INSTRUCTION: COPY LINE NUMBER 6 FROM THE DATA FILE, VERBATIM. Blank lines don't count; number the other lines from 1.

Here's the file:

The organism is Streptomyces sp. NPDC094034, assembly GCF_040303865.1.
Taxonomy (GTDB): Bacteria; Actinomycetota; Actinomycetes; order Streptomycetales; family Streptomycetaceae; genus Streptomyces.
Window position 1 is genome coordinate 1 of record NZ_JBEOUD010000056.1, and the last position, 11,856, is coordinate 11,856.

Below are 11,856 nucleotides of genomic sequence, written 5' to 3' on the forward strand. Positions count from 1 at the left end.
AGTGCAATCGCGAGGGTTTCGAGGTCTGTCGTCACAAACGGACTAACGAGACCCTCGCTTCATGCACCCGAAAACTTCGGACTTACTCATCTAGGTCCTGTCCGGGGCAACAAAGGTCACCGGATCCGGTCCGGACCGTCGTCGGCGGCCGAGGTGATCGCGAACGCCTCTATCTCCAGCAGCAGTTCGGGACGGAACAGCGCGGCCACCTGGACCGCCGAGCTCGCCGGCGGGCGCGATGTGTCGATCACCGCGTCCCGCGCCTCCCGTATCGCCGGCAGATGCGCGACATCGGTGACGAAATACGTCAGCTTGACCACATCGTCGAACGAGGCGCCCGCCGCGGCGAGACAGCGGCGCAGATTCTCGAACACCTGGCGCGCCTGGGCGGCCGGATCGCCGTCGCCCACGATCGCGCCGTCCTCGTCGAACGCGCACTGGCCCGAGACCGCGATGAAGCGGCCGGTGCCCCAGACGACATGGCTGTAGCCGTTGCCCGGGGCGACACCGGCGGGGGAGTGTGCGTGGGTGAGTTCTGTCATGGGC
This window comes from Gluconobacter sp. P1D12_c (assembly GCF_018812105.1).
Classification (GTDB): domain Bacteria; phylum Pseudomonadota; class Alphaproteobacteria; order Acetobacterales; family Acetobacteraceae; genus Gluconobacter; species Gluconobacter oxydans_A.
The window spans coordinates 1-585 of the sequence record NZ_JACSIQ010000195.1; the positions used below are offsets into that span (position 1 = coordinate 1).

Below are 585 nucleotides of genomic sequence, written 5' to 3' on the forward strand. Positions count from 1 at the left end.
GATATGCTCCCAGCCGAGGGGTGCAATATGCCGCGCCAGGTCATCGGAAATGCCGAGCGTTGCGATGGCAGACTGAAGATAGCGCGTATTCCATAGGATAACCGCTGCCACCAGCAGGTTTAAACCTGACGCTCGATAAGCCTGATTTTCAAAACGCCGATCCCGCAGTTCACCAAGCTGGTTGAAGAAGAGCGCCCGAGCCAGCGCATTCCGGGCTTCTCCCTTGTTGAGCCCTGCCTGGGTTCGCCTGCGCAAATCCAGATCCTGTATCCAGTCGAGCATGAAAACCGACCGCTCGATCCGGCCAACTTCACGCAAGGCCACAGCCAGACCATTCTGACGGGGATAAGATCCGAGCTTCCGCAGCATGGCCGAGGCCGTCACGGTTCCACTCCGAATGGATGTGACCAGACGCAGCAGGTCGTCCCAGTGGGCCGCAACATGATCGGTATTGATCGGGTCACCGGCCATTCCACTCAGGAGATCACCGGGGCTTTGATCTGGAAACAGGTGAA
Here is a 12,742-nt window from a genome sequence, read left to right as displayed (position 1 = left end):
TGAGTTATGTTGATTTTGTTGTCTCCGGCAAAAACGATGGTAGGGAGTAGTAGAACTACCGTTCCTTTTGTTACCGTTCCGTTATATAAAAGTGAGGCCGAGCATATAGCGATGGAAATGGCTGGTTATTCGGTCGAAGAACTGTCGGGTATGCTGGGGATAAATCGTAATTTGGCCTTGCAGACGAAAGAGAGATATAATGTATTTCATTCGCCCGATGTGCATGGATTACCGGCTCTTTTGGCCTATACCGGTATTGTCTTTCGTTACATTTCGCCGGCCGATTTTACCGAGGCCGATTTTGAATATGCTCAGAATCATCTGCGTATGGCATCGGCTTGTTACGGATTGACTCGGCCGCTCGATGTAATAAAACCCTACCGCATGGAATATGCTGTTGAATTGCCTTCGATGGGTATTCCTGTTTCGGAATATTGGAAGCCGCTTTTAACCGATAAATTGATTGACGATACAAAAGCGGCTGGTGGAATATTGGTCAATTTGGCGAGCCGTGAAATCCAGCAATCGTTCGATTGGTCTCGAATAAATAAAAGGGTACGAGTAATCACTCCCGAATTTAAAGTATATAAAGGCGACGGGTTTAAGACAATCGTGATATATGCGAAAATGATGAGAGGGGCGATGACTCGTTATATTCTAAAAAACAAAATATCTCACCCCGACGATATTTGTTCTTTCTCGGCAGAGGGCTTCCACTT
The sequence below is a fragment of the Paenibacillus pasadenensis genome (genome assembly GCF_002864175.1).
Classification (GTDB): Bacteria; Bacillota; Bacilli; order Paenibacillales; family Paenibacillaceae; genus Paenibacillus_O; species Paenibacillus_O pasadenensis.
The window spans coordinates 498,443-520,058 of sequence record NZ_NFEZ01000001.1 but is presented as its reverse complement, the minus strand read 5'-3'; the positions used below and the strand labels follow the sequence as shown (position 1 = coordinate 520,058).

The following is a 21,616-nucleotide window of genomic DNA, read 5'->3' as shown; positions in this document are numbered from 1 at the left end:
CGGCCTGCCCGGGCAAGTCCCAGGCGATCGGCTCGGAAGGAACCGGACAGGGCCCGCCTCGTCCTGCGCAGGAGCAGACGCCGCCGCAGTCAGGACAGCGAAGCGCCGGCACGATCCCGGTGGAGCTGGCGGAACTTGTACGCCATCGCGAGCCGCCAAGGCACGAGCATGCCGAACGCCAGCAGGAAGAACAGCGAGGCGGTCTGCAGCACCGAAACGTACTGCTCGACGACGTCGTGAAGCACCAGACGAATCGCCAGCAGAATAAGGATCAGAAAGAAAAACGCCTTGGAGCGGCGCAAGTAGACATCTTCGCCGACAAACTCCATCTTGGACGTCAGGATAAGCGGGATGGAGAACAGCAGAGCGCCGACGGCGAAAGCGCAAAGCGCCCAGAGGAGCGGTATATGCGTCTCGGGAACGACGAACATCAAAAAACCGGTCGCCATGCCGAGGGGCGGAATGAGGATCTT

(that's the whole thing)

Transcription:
This window comes from Gluconobacter sp. P1D12_c (assembly GCF_018812105.1).